Toward the honest job interview

The candidate thinks, “I really need this job.”

The hiring manager thinks, “I’m tired of this, I really need to fill this job.”

As a result, the candidate says what he thinks will get him hired. He’s not listening, not really. And he’s not telling the truth, not really. He knows that he needs to thread a needle and say what needs to be said to get the job. He lies to himself about what he wants and lies to the interviewer to get the job.

As a result, the hiring manager isn’t really listening, not really. She’s looking for clues, unstated hints about what this person is really like. And when she shifts to sell mode about the organization, she alternates between glossing over the bad bits, exaggerating the good ones (“Everyone here is really creative, and there’s no office politics…”) and being impossibly skeptical about the potential of the person across the desk.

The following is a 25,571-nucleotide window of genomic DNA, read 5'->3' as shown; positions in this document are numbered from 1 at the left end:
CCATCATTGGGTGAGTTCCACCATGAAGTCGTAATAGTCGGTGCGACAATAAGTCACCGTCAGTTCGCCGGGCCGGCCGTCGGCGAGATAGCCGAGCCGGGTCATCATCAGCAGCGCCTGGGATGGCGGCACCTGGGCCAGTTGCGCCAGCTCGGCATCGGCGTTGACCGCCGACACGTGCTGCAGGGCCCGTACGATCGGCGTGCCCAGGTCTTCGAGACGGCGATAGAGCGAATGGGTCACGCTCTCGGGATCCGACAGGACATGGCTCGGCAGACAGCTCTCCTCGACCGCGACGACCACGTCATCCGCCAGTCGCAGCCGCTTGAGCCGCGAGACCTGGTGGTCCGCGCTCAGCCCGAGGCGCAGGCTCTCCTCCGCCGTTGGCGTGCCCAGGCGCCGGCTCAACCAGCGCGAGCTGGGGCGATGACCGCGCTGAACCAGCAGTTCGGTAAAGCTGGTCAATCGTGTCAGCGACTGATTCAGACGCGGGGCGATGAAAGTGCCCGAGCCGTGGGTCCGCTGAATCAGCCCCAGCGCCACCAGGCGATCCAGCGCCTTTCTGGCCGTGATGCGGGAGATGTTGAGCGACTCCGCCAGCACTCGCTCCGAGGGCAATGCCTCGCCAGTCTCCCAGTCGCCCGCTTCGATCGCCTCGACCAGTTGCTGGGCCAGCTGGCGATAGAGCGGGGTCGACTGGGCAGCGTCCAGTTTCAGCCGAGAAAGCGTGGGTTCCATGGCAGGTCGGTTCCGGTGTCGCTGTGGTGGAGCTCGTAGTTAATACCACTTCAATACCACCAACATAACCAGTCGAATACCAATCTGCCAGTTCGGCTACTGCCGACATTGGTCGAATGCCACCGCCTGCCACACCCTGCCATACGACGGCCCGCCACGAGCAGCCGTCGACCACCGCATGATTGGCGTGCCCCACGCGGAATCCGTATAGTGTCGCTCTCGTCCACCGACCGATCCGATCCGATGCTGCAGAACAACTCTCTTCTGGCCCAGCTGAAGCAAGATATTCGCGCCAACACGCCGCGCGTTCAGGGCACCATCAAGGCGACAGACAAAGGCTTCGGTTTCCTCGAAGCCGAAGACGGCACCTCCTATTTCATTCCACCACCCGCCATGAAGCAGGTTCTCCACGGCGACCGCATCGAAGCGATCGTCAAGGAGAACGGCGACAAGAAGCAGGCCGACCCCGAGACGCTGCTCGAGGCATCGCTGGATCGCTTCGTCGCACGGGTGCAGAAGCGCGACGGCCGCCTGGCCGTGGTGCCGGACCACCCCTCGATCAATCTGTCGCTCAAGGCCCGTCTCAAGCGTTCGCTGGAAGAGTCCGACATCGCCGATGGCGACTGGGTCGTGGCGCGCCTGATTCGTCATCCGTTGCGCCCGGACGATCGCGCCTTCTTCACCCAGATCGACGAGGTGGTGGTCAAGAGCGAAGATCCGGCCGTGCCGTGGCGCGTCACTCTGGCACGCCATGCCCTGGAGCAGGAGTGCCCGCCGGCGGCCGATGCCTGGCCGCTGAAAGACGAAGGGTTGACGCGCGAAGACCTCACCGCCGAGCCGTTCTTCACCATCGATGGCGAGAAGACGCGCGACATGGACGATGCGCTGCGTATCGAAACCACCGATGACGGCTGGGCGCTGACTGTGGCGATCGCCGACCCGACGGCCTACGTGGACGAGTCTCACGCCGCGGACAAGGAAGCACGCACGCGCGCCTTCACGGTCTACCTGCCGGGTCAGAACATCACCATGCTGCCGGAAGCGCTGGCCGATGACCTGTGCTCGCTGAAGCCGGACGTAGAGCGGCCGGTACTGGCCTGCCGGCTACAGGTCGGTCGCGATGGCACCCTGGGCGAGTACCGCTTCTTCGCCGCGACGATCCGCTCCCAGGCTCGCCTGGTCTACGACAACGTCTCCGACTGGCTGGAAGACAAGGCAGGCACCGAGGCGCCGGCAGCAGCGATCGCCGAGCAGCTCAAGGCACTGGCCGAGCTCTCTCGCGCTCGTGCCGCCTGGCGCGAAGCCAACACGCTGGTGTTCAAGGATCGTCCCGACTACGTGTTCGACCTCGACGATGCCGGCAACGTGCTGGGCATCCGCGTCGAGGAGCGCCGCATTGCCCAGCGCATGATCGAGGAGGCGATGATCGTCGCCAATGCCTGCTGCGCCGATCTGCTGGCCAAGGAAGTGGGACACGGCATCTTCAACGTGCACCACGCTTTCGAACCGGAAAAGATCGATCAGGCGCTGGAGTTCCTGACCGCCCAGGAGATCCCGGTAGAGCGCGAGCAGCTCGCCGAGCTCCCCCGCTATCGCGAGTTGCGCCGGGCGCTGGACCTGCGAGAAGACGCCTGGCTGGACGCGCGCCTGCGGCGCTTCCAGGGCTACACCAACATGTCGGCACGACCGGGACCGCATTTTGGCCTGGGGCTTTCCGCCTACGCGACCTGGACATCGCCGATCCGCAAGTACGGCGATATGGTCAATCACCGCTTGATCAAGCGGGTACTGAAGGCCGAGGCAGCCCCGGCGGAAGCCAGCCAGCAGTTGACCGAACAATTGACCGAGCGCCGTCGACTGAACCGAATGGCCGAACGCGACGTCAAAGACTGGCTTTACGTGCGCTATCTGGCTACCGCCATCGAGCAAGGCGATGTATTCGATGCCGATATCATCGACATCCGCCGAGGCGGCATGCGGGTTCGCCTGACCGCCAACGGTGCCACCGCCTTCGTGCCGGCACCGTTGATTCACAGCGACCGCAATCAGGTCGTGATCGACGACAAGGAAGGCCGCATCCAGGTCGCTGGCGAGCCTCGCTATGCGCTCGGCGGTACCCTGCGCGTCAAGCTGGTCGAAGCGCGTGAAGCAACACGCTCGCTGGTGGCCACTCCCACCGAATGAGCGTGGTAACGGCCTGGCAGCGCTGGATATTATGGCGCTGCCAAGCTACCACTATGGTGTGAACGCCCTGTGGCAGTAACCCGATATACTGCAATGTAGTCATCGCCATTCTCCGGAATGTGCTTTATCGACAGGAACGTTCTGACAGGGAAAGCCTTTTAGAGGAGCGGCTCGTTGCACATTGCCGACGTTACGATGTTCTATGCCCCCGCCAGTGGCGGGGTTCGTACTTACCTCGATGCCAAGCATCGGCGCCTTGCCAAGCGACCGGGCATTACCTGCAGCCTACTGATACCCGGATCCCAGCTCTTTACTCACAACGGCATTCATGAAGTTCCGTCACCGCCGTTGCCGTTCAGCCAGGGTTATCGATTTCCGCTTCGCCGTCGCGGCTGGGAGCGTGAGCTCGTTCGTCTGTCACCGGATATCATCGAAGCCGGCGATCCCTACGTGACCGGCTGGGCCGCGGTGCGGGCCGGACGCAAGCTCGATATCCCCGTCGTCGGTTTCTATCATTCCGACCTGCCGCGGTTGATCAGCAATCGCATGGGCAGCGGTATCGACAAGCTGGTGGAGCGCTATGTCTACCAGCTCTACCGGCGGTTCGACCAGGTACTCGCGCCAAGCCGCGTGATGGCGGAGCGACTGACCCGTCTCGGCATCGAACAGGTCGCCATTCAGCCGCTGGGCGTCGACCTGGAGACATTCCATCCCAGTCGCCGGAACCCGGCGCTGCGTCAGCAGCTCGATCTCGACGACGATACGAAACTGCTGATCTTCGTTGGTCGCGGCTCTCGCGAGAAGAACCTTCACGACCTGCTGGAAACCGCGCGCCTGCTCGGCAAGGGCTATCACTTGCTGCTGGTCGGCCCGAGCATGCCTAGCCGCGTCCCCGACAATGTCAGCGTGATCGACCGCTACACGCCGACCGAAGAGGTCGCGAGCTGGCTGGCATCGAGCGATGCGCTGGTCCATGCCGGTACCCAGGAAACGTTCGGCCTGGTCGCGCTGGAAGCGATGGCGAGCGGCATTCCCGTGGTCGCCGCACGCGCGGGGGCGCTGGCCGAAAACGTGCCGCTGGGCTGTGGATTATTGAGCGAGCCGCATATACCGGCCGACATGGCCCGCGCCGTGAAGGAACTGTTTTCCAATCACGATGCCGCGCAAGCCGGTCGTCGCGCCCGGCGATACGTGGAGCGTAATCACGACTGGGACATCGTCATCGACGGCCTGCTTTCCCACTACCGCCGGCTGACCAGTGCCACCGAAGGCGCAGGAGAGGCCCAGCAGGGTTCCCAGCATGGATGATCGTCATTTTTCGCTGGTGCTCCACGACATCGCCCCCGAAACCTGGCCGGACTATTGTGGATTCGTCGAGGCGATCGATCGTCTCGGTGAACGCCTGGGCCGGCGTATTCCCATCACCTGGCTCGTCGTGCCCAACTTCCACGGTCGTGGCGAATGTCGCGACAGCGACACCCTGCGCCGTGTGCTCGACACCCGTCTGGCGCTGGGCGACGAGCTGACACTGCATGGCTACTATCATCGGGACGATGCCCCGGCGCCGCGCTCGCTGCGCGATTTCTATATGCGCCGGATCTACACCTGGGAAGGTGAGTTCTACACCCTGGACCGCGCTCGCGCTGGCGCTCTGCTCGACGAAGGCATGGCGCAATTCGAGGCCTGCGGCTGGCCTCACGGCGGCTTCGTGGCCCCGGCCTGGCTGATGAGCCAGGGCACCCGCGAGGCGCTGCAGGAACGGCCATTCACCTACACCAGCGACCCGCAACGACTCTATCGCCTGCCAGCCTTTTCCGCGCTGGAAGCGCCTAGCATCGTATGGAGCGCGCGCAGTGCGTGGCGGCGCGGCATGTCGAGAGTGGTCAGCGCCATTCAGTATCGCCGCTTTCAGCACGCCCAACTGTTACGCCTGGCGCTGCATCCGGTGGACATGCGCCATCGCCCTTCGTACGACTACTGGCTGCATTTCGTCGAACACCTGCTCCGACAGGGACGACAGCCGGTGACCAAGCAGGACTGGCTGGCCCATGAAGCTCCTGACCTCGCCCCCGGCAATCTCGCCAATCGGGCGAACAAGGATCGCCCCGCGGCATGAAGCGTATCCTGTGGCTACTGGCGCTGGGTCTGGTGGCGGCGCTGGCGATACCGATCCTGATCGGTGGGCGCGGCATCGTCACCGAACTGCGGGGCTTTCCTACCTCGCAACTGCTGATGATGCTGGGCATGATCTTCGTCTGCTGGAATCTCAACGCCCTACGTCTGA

No one is acting badly here. Cognitive dissonance is real, and the hope is that once in the new role, the hired person will grow to love it. And no job is static, and the hope is that with the earnest and generous work of the hired person, the role will get better.

But…

We could all save a lot of time and energy if we could figure out a way to find an actual fit.

One person thinks, “I have room in my career for just a dozen jobs. Is this one worthy?”

And the other realizes, “We could outsource this work, but we’re going to keep it in house if we find the right match. Is it you?”

Reblogged from: here

Self-Realisation

Tighter

Since dawn of the industrial age, tighter has been the goal.

A tighter system, with less slack.

Tighter connection with customers.

Even plastic surgeons deliver tighter skin. No one ever goes seeking more folds and flab.

The thing is, tighter is fine when you’re trimming a sail or optimizing a production system.

But many things in our lives need to be looser. More room for innovation. More slack for peace of mind. More spaces for surprise.

Reblogged from: here